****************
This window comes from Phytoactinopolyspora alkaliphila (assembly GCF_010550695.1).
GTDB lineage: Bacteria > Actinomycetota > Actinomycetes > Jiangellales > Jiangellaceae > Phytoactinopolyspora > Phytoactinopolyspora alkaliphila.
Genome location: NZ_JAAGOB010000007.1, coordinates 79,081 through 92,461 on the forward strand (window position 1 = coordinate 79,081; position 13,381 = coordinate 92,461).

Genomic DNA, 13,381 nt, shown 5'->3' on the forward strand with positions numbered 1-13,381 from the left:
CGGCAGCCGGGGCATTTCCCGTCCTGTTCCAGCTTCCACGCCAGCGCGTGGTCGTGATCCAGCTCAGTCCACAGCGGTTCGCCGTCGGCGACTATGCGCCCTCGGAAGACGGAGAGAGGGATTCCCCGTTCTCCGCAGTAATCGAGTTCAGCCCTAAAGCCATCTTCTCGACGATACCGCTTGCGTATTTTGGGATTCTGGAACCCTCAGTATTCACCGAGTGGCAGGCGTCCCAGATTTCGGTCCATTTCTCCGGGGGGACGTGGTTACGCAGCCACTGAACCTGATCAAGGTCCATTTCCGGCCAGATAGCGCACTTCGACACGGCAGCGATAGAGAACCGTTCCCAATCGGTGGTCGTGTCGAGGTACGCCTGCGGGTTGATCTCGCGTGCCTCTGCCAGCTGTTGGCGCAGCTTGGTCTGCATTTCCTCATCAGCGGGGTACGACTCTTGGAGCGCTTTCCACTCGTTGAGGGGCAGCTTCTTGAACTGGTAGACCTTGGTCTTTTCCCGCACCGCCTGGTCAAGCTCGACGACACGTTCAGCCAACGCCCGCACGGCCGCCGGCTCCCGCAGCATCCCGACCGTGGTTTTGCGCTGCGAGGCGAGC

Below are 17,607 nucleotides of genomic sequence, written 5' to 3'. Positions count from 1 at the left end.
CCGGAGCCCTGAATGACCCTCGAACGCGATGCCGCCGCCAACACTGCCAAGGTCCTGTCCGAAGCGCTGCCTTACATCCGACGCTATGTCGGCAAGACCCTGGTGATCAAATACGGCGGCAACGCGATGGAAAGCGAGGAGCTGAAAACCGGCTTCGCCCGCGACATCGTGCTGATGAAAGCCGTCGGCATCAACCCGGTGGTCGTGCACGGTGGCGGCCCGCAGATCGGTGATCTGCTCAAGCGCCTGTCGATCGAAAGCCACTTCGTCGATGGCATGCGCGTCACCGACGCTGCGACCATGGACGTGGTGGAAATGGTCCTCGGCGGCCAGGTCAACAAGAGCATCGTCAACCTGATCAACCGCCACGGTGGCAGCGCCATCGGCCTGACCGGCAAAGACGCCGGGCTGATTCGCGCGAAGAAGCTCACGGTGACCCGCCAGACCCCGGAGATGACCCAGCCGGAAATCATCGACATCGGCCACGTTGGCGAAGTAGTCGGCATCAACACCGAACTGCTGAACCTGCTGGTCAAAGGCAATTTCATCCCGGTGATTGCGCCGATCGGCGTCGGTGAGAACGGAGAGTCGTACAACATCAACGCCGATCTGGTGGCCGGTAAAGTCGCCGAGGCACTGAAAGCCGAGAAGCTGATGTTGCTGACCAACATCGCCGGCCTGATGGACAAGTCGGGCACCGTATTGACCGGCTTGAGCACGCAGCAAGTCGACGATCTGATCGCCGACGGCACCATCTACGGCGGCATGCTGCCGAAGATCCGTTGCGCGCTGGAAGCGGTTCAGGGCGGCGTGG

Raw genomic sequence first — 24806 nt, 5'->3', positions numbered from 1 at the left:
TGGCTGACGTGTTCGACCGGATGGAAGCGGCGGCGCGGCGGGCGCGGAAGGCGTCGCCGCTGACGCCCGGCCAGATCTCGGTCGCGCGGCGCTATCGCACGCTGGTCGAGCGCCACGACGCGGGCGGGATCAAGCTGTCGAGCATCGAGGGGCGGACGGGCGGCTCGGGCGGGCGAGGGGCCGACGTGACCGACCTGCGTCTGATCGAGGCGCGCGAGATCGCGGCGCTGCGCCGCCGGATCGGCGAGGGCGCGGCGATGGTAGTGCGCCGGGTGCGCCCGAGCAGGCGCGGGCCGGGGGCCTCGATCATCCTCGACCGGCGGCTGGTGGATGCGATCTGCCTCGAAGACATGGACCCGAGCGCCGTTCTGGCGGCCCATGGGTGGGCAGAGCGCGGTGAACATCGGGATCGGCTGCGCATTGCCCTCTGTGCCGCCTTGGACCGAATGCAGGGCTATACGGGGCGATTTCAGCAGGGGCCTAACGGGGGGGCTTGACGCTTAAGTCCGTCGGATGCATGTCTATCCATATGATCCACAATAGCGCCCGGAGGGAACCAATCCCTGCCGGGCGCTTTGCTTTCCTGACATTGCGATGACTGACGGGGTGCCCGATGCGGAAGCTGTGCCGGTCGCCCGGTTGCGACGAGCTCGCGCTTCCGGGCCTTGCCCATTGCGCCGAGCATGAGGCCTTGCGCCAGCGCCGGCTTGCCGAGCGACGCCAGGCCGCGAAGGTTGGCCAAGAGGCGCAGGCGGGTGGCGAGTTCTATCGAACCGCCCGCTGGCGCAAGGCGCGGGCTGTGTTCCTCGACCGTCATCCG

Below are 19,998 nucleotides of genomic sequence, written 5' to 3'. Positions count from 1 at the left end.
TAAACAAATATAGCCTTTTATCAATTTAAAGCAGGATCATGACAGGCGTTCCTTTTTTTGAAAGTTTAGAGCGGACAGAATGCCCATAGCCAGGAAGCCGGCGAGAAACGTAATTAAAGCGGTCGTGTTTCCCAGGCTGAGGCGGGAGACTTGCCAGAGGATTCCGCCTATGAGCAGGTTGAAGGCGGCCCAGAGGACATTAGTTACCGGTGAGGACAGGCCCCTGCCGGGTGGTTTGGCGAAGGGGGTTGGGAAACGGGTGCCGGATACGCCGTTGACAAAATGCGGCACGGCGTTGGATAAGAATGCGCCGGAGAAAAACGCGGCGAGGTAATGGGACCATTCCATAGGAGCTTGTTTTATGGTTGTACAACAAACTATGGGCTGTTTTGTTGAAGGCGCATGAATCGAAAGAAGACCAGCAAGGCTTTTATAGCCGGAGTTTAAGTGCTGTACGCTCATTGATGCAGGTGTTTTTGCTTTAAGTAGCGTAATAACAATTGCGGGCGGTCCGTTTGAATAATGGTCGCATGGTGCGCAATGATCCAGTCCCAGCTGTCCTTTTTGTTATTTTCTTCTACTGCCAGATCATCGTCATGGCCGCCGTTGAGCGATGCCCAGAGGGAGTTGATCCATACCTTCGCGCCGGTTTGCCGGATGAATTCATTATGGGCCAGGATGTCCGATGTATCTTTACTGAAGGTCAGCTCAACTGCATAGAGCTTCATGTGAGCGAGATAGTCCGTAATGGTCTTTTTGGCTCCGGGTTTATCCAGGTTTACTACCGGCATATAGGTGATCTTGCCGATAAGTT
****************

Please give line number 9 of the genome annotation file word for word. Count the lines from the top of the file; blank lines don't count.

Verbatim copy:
TGGCTGACGTGTTCGACCGGATGGAAGCGGCGGCGCGGCGGGCGCGGAAGGCGTCGCCGCTGACGCCCGGCCAGATCTCGGTCGCGCGGCGCTATCGCACGCTGGTCGAGCGCCACGACGCGGGCGGGATCAAGCTGTCGAGCATCGAGGGGCGGACGGGCGGCTCGGGCGGGCGAGGGGCCGACGTGACCGACCTGCGTCTGATCGAGGCGCGCGAGATCGCGGCGCTGCGCCGCCGGATCGGCGAGGGCGCGGCGATGGTAGTGCGCCGGGTGCGCCCGAGCAGGCGCGGGCCGGGGGCCTCGATCATCCTCGACCGGCGGCTGGTGGATGCGATCTGCCTCGAAGACATGGACCCGAGCGCCGTTCTGGCGGCCCATGGGTGGGCAGAGCGCGGTGAACATCGGGATCGGCTGCGCATTGCCCTCTGTGCCGCCTTGGACCGAATGCAGGGCTATACGGGGCGATTTCAGCAGGGGCCTAACGGGGGGGCTTGACGCTTAAGTCCGTCGGATGCATGTCTATCCATATGATCCACAATAGCGCCCGGAGGGAACCAATCCCTGCCGGGCGCTTTGCTTTCCTGACATTGCGATGACTGACGGGGTGCCCGATGCGGAAGCTGTGCCGGTCGCCCGGTTGCGACGAGCTCGCGCTTCCGGGCCTTGCCCATTGCGCCGAGCATGAGGCCTTGCGCCAGCGCCGGCTTGCCGAGCGACGCCAGGCCGCGAAGGTTGGCCAAGAGGCGCAGGCGGGTGGCGAGTTCTATCGAACCGCCCGCTGGCGCAAGGCGCGGGCTGTGTTCCTCGACCGTCATCCG